Frontrunning dairy farmers (around 12%) require additional support in terms of knowledge, farm planning and data collection to access larger loans”
Credit needed to survive and thrive
Dairy farmers in developing countries often use milk payments to repay small loans for services. However, very few of Tanga’s milk collection centres provide this type of credit. For larger loans (e.g. to buy heifers or technology), farmers lack bankable farm plans or a track record, including detailed production data.
Credit could also help farmers survive the annual dry season, when there is a shortage of fodder. This not only leads to a drop in the milk supply, it causes reduced fertility among the stock, growth problems in young animals and high mortality rates.
The Dairy 2025 vision
The Dairy 2025 programme aims to strengthen different business cases throughout an integrated value chain including:
farming and services, facilitated by organizational development
new services like fodder production, capacity building and innovation.
This corresponds to sustainable value chains, part of UN Sustainable Development Goal 9: Industry, Innovation and Infrastructure, as well as contributing to other Goals.
The next step for Tanga Fresh
Dairy 2025 includes seven work packages:
upgrade 25 milk collection centres in the Tanga region to dairy hubs providing services for 3,000 dairy farmers
train 4,000 dairy farmers
set up commercial fodder production by one or more larger farms and/or contractors
establish 50 new dairy farms
pilot silvo-pastoral farming to integrate trees for fodder, shade, fencing and timber
provide finance and investment opportunities: a) short-term loans for farmers, b) bankable farm development plans for 500 farmers, and c) a revolving fund through crowdsourcing platform Plus Plus
provide project management to ensure compliance to the donor, documentation and monitoring of results.
Most of Tanga's milk retails in plastic bags to make the highly perishable product easier to transport and store
Looking ahead five years
By 2025, the programme is expected to have the following impact:
6,000 farmers (40% of whom are women) have doubled their milk production and income, indirectly benefiting 25,000 people in the Tanga region
there are 25 financially viable dairy hubs, all using the same methods for quality control, payment and services, generating 100 new jobs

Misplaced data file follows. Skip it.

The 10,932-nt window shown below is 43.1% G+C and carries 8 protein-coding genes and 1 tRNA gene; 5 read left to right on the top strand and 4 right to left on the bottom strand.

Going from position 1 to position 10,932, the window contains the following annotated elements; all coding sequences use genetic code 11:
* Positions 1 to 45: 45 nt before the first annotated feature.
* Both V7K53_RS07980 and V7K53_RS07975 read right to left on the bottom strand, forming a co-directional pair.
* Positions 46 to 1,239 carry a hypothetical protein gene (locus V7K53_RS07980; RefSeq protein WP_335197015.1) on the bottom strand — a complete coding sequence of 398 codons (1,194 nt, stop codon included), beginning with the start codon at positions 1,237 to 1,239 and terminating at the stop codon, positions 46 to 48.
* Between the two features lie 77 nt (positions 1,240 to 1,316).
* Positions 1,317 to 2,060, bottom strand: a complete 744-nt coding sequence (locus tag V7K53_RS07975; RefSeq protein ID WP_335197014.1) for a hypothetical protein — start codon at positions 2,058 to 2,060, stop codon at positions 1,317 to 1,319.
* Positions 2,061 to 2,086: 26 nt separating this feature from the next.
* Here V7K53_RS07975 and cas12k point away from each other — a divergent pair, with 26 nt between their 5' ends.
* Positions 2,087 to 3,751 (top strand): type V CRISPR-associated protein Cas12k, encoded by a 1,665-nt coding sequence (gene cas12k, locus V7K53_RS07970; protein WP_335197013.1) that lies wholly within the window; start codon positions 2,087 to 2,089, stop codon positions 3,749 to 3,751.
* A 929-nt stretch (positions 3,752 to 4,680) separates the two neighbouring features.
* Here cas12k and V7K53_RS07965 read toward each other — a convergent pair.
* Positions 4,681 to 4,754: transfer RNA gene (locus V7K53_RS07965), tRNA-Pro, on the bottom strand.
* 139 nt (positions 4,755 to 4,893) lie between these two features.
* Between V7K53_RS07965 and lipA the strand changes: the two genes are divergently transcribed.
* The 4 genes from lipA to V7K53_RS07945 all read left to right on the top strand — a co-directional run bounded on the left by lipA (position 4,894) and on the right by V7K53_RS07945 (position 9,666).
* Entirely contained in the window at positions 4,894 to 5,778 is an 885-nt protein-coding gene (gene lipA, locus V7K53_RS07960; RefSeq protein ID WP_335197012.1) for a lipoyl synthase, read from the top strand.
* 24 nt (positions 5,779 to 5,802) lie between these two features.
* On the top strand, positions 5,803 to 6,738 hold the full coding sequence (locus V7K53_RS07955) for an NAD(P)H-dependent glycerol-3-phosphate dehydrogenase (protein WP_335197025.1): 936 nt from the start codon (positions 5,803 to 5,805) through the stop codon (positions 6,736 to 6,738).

half of 4,000 trained farmers have improved their farm management practices and 500 frontrunning farmers have farm development plans to grow to a professional level and access credit
there are 50 commercial dairy farms of 5-10 hectares as investment models, supported with knowledge and services, providing 100 to 200 jobs (farmers, employees, input suppliers), and with further scaling potential
commercial fodder production setup, creating 24 jobs, using a new business model for scaling potential
financially viable silvo-pastoral system operating on 25 farms
revolving fund created with at least 200,000 euros in credit, leveraged by a crowdfunding deal secured for an additional investment of 300,000 euros.
Achmea Foundation and Rabobank Foundation are Dairy 2025’s main donors, while impact investor DOB Equity has been on Tanga’s board for 17 years”
Milk money: Tanga’s backers
Achmea Foundation and Rabobank Foundation are Dairy 2025’s main donors. Impact investor DOB Equity has been represented on Tanga’s board for 17 years. It recently injected another significant amount to strengthen the company and the sourcing structure.
Solidaridad is the convening neutral partner in Dairy 2025, ensuring accountability to the donors, and safeguarding positive impact on the lives of dairy farmers in Tanzania.
Solidaridad: expertise plus boots on the ground
Thanks to 50 years of expertise in supply chains, Solidaridad has also been able to advise on where exactly money needs to be invested in order to improve operations.
It has local project managers and staff who speak the same language as the client. They have had a supportive role in building a relationship between the investor and the client.
Exit strategy in place
DOB aims to eventually sell its investment to a strategic partner in the following scenario:
- Tanga remains a market leader
- Tanga is able to produce 100,000 litres of milk a day
- the sourcing process of the raw milk has improved
- farmers sell twice as much milk to Tanga as they do now
- the price diff erence between informal and formal markets has decreased.
Ideally, DOB will also sell part of the shares to farmers, but this will require a strong cooperative which is in a position to invest.
Stronger supply chains, improved livelihoods
Tanga Fresh already plays a crucial role as an intermediate organization for loans, collateral, and a payment system to support farmers with credits. This has had a positive impact on productivity and strengthened the relationship between the plant and farmers. Solidaridad can help further professionalize the company and strengthen the supply chain.